For Elizabeth Reichert
When the sun comes down on Tel Aviv, it comes down hard. You open a window and darkness is everywhere. You think, Wasn’t this land lit up just now? Wasn’t the air yellow only moments ago? But you can never be sure.
You came to visit from New York when your sister was enlisted—of course you did—and her new olive uniform could have fit two of her.
When the sun comes down on Tel Aviv it comes down hard, and on the days when people try to remember, it comes down even harder. In Israel, there are days devoted to the task of remembering. This is how a nation achieves collective remembrance: it freezes to the sound of a wailing siren for the duration of one minute, or two. Cars stop mid-road, screaming babies go unattended, and if you open the television or radio you hear nothing but the soundtrack of grief.
Now here’s the thing: remembrance sirens sound exactly like wartime sirens, and in Tel Aviv, this can get confusing. It especially gets confusing if you are someone who currently lives abroad. If Tel Aviv is your hometown but on this Day of Remembrance you are merely visiting, this is what will happen to you: You’ll be brushing your teeth, when suddenly you’ll hear a gentle cry growing into something violent, the roar of a manmade wailing machine. You will think that maybe a new war is starting, or an old one returning, because the Gulf War is something that your body remembers, and sirens are part of that memory.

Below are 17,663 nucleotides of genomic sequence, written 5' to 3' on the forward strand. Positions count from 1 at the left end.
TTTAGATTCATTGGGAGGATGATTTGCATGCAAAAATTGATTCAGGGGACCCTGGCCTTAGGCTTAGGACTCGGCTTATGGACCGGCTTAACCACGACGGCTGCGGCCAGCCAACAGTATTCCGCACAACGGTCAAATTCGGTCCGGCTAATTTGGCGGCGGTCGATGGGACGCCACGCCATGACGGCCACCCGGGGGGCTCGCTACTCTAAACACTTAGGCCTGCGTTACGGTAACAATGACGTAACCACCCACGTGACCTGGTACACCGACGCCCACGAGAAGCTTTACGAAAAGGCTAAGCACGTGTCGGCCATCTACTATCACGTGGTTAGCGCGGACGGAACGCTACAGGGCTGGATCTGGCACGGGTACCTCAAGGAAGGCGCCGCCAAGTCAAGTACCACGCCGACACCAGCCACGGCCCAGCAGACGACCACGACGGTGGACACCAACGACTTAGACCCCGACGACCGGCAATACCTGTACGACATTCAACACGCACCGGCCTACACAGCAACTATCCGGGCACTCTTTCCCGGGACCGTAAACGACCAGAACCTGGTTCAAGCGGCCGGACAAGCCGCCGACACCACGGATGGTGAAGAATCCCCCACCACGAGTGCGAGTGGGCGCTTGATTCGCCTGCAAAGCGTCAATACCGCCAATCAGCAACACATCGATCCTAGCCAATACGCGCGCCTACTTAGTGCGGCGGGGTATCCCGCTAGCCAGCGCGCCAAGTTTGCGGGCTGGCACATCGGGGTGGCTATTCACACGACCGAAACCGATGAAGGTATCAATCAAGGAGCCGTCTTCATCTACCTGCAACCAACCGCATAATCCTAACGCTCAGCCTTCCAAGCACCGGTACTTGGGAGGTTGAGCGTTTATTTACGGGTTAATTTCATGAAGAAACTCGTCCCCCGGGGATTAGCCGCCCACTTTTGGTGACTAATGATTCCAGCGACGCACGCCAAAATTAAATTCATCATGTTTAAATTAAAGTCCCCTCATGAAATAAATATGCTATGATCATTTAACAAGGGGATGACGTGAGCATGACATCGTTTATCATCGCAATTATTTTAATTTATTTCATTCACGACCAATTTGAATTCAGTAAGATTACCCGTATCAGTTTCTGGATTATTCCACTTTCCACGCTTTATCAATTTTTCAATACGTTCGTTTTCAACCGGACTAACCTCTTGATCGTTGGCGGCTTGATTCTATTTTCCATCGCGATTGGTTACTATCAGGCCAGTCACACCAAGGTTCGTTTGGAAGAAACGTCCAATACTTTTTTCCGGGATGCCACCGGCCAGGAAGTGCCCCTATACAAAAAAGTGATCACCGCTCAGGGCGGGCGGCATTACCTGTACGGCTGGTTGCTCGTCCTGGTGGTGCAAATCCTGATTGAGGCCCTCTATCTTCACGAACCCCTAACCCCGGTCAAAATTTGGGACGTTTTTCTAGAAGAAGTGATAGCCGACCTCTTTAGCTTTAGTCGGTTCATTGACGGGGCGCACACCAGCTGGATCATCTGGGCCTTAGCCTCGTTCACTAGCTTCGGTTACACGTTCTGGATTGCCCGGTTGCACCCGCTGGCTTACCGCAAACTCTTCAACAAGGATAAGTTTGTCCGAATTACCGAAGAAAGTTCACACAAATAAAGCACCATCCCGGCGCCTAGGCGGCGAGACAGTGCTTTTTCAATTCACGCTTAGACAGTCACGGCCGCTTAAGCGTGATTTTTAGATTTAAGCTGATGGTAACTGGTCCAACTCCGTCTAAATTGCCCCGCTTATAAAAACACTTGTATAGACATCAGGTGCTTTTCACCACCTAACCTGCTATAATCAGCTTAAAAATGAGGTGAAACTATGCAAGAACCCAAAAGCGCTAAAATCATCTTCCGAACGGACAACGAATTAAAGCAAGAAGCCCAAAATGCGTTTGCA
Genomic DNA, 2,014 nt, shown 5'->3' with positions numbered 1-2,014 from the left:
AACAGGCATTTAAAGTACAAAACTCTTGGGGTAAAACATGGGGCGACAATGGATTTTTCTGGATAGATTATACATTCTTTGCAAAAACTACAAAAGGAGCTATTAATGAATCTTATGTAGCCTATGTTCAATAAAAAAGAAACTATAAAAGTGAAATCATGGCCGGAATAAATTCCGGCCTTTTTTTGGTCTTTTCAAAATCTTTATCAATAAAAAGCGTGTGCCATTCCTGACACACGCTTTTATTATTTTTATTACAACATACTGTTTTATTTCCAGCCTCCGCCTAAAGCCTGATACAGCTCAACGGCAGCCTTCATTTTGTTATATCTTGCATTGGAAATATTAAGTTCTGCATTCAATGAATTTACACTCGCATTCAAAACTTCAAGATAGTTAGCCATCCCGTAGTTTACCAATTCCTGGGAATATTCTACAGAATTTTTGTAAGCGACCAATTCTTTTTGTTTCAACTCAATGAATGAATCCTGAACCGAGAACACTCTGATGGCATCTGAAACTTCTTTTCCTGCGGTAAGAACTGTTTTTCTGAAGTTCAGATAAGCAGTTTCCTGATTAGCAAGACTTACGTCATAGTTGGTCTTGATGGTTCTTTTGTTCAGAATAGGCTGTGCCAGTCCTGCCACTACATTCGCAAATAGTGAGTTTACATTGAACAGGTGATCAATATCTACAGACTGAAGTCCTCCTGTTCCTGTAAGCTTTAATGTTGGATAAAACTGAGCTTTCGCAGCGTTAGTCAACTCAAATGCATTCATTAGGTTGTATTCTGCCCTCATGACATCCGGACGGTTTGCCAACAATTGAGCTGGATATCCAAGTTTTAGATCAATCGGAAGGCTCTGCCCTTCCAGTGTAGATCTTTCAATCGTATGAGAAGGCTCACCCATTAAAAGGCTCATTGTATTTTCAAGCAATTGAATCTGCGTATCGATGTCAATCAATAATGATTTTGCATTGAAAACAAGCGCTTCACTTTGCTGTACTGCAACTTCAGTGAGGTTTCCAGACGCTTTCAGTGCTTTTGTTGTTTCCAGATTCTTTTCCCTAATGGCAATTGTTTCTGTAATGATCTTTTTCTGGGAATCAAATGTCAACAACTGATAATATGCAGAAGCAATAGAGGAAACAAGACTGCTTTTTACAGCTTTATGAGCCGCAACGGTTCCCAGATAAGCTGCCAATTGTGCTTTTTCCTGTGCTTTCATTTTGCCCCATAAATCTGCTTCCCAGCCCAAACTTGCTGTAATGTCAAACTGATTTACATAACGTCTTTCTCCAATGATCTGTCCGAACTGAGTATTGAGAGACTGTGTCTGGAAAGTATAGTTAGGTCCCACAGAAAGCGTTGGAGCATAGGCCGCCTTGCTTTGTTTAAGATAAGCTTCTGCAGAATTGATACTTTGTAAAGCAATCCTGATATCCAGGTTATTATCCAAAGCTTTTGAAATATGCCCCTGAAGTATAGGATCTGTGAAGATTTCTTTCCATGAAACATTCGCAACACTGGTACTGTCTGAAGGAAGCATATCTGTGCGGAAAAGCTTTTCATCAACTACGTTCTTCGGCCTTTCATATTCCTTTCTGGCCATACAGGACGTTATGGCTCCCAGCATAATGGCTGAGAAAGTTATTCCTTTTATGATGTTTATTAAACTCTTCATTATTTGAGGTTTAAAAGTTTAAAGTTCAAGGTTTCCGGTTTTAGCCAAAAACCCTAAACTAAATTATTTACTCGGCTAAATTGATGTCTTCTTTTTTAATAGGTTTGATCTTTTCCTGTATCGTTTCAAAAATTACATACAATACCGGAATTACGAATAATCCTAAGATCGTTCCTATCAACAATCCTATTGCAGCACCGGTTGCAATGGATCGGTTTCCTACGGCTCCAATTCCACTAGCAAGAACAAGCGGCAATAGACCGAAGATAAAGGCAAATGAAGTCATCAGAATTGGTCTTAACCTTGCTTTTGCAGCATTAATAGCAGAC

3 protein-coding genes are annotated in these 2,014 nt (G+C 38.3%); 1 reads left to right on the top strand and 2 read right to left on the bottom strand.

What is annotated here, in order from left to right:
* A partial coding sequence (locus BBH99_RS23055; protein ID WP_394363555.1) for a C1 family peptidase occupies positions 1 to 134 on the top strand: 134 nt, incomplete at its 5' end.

You were twelve and for a while your family moved from city to city in an attempt to avoid danger, but the Scud missiles seemed to follow you. Finally you settled in a town called Raanana that seemed far enough from peril and close enough to routine: school for you, day care for your sister, work for your parents, every morning all of you clutching your boxed gas-masks like purses. You got your first period in that temporary home, and in the bathroom which was not your bathroom you stared at the blood for a long time. Then: the siren; another missile was on its way.
Brushing your teeth you will think about that war and say to yourself, This is probably nothing. A few seconds later you will open the bathroom door and shout to your sister, What’s going on? but she will not hear you over the piercing sound of her music; on this Day of Remembrance she is a soldier on her day off, trying hard to forget. You’ll spit, and with toothpaste on your lips like foam you’ll shout again, you’ll shout loud. Your sister will hear you. She will step out of her room and gasp. This is what she will scream: Tzfirah! In Hebrew, the siren that reminds people to remember has a special name – Tzfirah.
You will want to laugh at the absurdity of the moment, but you will not. You will want to hug your sister with too much force and whisper, Don’t go back, but you will not. Let’s pretend we can’t hear it, you will want to say; let’s walk over to the kitchen, toast some bread, fry some eggs. But you will not. For the remaining twenty seconds, this is what you will do: stand still alongside your sister, listen to the siren, and think about death, about darkness that takes over a city in a flash when the sun comes down hard.